Carbanak

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Carbanak is an APT-style campaign targeting (but not limited to) financial institutions[1] that was claimed to have been discovered in 2014[2] by the Russian/UK Cyber Crime company Kaspersky Lab who said that it had been used to steal money from banks.[3] The malware was said to have been introduced to its targets via phishing emails.[3][4] The hacker group was said to have stolen over 900 million dollars, or 140 billion dollars in other reports, not only from the banks but from more than a thousand private customers.

The criminals were able to manipulate their access to the respective banking networks in order to steal the money in a variety of ways. In some instances, ATMs were instructed to dispense cash without having to locally interact with the terminal. Money mules would collect the money and transfer it over the SWIFT network to the criminals’ accounts, Kaspersky said. The Carbanak group went so far as to alter databases and pump up balances on existing accounts and pocketing the difference unbeknownst to the user whose original balance is still intact.[5]

Their intended targets were primarily in Russia, followed by the United States, Germany, China and Ukraine, according to Kaspersky Lab. One bank lost $7.3 million when its ATMs were programmed to spew cash at certain times that henchmen would then collect, while a separate firm had $10 million taken via its online platform.

Kaspersky Lab is helping to assist in investigations and countermeasures that disrupt malware operations and cybercriminal activity. During the investigations they provide technical expertise such as analyzing infection vectors, malicious programs, supported Command & Control infrastructure and exploitation methods.[6]

FireEye published research tracking further activities, referring to the group as FIN7, including an SEC-themed spear phishing campaign.[7]. Proofpoint also published research linking the group to the Bateleur backdoor, and expanded the list of targets to U.S.-based chain restaurants, hospitality organizations, retailers, merchant services, suppliers and others beyond their initial financial services focus.[8]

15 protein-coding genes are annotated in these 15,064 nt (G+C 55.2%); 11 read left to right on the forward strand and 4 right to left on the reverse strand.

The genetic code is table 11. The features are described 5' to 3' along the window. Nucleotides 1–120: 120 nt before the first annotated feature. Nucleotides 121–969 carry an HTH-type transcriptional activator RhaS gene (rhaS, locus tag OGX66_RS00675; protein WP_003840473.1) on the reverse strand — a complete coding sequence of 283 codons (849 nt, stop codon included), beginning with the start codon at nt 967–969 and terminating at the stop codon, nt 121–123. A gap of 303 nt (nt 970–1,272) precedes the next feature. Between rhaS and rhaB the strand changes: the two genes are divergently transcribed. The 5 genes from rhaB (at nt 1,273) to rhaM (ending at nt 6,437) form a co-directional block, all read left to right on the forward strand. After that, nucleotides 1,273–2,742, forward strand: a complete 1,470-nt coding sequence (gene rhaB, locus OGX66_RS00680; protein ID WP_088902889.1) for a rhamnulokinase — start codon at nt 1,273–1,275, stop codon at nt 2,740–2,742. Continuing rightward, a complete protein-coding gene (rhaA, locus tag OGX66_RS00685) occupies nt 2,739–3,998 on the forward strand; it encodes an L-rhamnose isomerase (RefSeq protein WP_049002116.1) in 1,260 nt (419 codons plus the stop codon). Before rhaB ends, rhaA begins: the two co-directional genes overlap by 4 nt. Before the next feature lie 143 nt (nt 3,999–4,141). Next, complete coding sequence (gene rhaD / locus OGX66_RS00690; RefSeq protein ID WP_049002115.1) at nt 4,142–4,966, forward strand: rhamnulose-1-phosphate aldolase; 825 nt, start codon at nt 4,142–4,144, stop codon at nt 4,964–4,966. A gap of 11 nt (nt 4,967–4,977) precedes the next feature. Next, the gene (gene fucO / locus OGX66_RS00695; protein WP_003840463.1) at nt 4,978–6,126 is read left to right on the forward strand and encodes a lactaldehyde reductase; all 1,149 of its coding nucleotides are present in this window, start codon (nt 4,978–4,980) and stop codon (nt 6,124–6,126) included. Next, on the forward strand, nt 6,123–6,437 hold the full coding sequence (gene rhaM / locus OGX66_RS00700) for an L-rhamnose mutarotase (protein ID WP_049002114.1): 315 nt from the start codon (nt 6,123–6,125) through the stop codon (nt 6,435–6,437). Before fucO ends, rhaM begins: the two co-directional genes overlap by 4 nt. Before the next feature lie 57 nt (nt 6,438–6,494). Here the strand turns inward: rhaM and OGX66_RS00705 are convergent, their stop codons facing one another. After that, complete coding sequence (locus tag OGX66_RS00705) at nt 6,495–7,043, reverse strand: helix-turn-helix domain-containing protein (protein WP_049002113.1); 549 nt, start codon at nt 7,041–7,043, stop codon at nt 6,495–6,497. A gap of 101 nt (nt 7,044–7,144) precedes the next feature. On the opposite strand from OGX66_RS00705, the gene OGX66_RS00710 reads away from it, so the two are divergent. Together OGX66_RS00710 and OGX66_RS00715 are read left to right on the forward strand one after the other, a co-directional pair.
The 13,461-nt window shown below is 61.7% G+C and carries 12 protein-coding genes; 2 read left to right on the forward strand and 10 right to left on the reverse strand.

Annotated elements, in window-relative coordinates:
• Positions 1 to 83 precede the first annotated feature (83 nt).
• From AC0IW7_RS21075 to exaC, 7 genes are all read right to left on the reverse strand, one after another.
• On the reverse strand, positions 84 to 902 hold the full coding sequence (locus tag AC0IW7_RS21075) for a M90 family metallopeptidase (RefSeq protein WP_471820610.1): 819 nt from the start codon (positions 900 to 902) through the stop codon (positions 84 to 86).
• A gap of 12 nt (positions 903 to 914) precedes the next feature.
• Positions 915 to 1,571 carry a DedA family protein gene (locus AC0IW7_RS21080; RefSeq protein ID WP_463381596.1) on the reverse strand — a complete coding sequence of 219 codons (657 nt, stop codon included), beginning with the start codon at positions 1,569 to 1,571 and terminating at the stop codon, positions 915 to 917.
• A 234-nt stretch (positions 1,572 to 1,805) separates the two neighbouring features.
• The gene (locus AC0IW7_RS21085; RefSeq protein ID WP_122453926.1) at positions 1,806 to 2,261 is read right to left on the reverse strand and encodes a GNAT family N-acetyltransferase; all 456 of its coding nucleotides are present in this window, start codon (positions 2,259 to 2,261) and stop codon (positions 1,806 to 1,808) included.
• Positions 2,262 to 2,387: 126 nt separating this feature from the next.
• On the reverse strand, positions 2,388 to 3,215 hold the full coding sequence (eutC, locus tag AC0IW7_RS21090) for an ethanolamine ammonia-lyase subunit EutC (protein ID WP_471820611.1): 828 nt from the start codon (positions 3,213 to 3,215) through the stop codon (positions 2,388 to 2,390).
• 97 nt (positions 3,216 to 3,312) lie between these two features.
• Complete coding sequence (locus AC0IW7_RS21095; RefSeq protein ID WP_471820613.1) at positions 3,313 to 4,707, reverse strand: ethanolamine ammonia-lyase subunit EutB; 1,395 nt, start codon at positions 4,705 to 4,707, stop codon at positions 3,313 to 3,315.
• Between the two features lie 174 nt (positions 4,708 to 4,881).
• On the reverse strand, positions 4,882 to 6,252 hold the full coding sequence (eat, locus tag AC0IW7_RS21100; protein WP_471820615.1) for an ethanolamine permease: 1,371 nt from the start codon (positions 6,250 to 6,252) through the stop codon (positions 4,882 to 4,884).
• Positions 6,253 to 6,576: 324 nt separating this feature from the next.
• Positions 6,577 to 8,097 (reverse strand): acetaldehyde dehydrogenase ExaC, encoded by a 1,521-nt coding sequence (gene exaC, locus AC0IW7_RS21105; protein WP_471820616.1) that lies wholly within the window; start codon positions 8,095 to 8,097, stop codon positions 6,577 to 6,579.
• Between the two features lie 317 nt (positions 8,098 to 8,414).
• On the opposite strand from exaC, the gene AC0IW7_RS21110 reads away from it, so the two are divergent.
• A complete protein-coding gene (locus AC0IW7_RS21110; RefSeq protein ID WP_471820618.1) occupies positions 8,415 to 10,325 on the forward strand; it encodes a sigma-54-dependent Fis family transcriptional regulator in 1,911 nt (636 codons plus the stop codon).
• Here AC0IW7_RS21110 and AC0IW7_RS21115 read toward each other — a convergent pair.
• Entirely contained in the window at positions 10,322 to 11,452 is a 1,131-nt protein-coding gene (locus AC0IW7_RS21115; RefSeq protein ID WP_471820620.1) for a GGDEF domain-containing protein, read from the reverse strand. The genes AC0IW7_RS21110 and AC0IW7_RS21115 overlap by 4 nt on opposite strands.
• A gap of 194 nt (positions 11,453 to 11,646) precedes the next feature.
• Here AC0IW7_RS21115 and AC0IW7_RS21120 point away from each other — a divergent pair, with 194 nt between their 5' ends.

On March 26th, 2018, Europol claimed to have arrested the "mastermind" of the Carbanak and associated Cobalt or Cobalt Strike group in Alicante, Spain, in an investigation led by the Spanish National Police with the cooperation of law enforcement in multiple countries as well as private cybersecurity companies. The group's campaigns appear to have continued, however, with the Hudsons Bay breach using point of sale malware recently being attributed to the group.[9]

Controversy[edit]

Some controversy exists around the Carbanak attacks, as they were seemingly described several months earlier in a report by the Internet security companies Group-IB (Russia) and Fox-IT (The Netherlands) that dubbed the attack Anunak.[10] The Anunak report shows also a greatly reduced amount of financial losses and according to a statement issued by Fox-IT after the release of the New York Times article, the compromise of banks outside Russia did not match their research.[11] Also in an interview conducted by Russian news paper Kommersant the controversy between the claims of Kaspersky Lab and Group-IB come to light where Group-IB claims no banks outside of Russia and Ukraine were hit, and the activity outside of that region was focused on Point of Sale systems.[12]

Reuters issued a statement referencing a Private Industry Notification issued by the FBI and USSS (United States Secret Service) claiming they have not received any reports that Carbanak has affected the financial sector.[13] Two representative groups of the US banking industry FS-ISAC and ABA (American Bankers Association) in an interview with Bank Technology News say no US banks have been affected.[14]

References[edit]

  1. ^ Kaspersky Labs' Global Research & Analysis Team (GReAT) (February 16, 2015). "The Great Bank Robbery: the Carbanak APT". Securelist. Archived from the original on February 17, 2015. 
  2. ^ "Carbanak_APT Analysis" (PDF). Kaspersky. Retrieved 12 June 2017. 
  3. ^ a b David E. Sanger and Nicole Perlroth (14 February 2015). "Bank Hackers Steal Millions via Malware". The New York Times. 
  4. ^ Fingas, Jon (February 14, 2015). "Subtle malware lets hackers swipe over $300 million from banks". engadget. Archived from the original on February 15, 2015. 
  5. ^ "Carbanak Ring Steals $1 Billion from Banks". Threatpost. 15 February 2015. 
  6. ^ "The Great Bank Robbery: the Carbanak APT". Securelist. 16 February 2015. 
  7. ^ https://www.fireeye.com/blog/threat-research/2017/04/fin7-phishing-lnk.html
  8. ^ https://www.proofpoint.com/us/threat-insight/post/fin7carbanak-threat-actor-unleashes-bateleur-jscript-backdoor
  9. ^ "THE BILLION-DOLLAR HACKING GROUP BEHIND A STRING OF BIG BREACHES". 
  10. ^ "Anunak APT against Financial institutions" (PDF). Fox-IT. 22 December 2014. 
  11. ^ "Anunak aka Carbanak update". Fox-IT. 16 February 2015. 
  12. ^ "Group-IB and Kaspersky have conflicting views". Kommersant. 23 February 2015. 
  13. ^ "FBI, Secret service, no signs of Carbanak". Reuters. 18 February 2015. 
  14. ^ "Carbanak overhyped, no US banks hit". BankTechnologyNews. 19 February 2015.